This is been, without question, the hottest summer than I can remember for years. I love heat, so no complaints from me, but living without a/c often sends me out cruising the cool nights seeking a cool breeze. But as any experienced cruiser knows, if you're going to drive around aimlessly, you have to have some sort of destination--however vague--otherwise you're just, well, driving around. One way to feel slightly less useless and still give yourself a nice cooling ride is to look for a good night subject to photograph.
My favorite night subject, of course, is neon. Unfortunately, at least where I live, there's not a lot of really interesting neon out there--but there is some. I actually shot this sign a few summers ago to use in my book Exposure Photo Workshop: Develop Your Digital Photography Talent. It remains one of my favorite local signs (and I drove by last weekend but forgot to even notice what condition it was in) and it's a real throwback to those great 1950's motel signs that you used to see everywhere.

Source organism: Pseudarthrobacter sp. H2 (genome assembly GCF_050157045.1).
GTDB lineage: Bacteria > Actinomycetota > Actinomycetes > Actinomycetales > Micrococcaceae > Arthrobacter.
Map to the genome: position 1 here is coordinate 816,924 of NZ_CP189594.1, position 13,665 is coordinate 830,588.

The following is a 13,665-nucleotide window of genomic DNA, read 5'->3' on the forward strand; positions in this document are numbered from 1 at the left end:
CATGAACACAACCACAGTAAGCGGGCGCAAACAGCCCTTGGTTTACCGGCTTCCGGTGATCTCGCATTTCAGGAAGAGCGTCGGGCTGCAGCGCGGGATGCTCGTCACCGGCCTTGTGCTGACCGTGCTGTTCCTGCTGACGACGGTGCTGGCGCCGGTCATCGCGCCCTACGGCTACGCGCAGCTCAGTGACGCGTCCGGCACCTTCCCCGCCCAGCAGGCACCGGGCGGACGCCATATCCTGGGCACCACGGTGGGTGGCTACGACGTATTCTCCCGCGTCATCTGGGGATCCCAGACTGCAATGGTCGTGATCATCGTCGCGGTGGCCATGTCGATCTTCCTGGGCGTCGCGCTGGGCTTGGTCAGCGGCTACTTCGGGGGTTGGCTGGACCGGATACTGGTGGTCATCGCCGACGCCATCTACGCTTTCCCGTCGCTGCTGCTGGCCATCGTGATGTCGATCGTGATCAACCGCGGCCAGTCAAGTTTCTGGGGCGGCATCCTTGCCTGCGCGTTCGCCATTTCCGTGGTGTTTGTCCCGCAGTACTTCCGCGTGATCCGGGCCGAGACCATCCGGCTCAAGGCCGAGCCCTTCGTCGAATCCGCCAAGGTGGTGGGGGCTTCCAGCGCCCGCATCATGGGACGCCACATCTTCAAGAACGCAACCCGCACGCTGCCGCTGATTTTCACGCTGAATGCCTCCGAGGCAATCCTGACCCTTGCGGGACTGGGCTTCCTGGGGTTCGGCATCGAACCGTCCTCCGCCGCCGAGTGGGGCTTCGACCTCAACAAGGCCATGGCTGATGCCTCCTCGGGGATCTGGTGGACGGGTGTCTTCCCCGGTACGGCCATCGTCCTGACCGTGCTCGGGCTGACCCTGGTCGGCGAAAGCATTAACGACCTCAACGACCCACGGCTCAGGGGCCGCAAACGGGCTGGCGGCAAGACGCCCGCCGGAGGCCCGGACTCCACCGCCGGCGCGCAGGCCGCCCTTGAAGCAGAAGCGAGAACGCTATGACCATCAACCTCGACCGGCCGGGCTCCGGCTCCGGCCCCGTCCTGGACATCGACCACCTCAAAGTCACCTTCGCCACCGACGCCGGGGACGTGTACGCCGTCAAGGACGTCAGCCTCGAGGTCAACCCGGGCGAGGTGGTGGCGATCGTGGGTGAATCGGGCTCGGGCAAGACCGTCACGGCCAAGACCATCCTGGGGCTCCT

Photographing neon is easy and you can get great shots with any camera. The trick is to fill the frame with just the neon sign and then trust the metered exposure. I shoot in the RAW format 100-percent of the time these days, so I can adjust the exposure and white balance after the fact, which is great. But if you're shooting in jpeg, you can give yourself similar exposure leeway by using the auto-bracketing feature and bracketing exposures by a full stop in either direction. (By the way, if you don't have an auto-bracketing feature, you can just use exposure compensation to add/subtract a stop or more on either side of the metered exposure and you'll get the same result.)
Next time you're suffering through a hot night, toss the tripod in the backseat, load up the camera (don't forget to charge the batteries!) and give yourself a neon challenge. If you don't find a great sign, well, you can always photograph the line at the Dairy Queen. And hey, as long as you're at the Dairy Queen...